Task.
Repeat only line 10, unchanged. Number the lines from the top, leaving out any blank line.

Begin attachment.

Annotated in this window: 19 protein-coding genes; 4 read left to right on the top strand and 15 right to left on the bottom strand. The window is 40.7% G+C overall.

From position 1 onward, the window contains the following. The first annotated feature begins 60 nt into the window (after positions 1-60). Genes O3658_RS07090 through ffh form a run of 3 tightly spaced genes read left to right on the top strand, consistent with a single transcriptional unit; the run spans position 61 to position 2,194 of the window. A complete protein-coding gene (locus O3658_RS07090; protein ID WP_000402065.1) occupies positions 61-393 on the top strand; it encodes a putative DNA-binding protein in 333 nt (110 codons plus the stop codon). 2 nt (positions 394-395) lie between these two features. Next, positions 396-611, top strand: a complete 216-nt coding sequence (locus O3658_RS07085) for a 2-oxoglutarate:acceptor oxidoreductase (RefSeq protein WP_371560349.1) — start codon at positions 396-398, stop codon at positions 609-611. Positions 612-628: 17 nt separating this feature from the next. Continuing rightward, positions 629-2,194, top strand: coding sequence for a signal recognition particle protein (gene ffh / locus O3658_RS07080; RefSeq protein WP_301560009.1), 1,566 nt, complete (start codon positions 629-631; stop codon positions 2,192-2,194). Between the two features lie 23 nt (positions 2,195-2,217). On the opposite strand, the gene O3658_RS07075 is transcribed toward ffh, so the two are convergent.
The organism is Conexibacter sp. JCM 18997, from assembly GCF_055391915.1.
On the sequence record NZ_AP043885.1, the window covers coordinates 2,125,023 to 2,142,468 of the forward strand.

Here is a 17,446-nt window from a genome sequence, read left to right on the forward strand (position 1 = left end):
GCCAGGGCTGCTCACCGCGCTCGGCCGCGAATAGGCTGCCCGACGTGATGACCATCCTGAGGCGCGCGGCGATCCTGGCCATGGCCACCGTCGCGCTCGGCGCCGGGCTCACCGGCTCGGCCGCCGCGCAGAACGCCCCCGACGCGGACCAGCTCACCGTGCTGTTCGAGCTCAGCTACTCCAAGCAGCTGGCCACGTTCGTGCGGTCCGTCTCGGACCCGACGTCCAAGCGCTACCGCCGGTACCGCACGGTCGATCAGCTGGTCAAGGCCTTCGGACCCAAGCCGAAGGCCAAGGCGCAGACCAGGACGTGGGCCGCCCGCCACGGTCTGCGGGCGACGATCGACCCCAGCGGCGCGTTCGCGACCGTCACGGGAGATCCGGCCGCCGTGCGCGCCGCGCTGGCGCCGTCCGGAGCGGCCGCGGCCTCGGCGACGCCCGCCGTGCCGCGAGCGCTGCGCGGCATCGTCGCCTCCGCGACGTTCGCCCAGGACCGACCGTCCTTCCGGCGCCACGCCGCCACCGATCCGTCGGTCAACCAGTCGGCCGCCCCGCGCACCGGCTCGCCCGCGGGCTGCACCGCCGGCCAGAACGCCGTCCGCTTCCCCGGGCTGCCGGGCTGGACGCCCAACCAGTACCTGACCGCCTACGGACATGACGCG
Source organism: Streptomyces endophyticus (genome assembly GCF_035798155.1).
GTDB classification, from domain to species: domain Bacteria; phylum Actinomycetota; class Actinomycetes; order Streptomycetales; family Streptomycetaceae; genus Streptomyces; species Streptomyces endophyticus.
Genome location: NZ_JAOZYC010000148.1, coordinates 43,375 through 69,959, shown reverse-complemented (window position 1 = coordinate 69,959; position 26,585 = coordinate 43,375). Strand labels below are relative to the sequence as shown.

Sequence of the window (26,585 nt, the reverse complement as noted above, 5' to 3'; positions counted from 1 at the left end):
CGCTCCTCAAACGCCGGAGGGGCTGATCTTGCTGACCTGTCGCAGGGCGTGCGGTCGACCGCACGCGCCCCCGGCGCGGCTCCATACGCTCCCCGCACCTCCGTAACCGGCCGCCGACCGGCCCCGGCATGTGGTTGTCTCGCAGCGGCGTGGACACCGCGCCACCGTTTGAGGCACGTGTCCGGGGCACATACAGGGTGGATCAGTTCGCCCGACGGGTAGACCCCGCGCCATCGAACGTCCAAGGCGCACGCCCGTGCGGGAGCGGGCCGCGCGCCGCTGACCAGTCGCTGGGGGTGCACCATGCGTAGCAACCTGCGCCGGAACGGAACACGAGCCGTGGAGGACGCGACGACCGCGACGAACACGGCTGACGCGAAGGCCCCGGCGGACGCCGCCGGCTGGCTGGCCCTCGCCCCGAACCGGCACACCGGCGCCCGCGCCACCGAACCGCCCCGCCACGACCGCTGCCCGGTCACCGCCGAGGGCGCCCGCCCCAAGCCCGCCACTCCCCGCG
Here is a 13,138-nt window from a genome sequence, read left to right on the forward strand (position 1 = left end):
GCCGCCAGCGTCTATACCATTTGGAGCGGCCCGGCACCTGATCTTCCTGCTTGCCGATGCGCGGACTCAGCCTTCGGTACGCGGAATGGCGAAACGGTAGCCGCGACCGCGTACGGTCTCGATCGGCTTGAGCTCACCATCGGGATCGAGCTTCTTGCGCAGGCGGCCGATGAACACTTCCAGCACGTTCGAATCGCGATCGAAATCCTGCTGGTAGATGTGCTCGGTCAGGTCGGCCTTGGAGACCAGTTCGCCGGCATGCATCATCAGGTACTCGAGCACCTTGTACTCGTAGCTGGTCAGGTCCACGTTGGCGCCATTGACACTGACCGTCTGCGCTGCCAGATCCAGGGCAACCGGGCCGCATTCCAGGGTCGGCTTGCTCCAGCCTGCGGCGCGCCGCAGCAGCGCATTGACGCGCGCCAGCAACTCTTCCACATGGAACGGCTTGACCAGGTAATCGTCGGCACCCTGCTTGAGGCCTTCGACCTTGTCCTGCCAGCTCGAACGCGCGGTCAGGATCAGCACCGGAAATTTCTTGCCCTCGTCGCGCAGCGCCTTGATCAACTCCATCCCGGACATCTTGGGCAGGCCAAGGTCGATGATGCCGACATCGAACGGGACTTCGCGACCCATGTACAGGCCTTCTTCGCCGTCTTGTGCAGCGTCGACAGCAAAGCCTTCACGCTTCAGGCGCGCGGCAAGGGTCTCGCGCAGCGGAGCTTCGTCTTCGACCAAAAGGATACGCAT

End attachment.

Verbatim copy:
Sequence of the window (26,585 nt, the reverse complement as noted above, 5' to 3'; positions counted from 1 at the left end):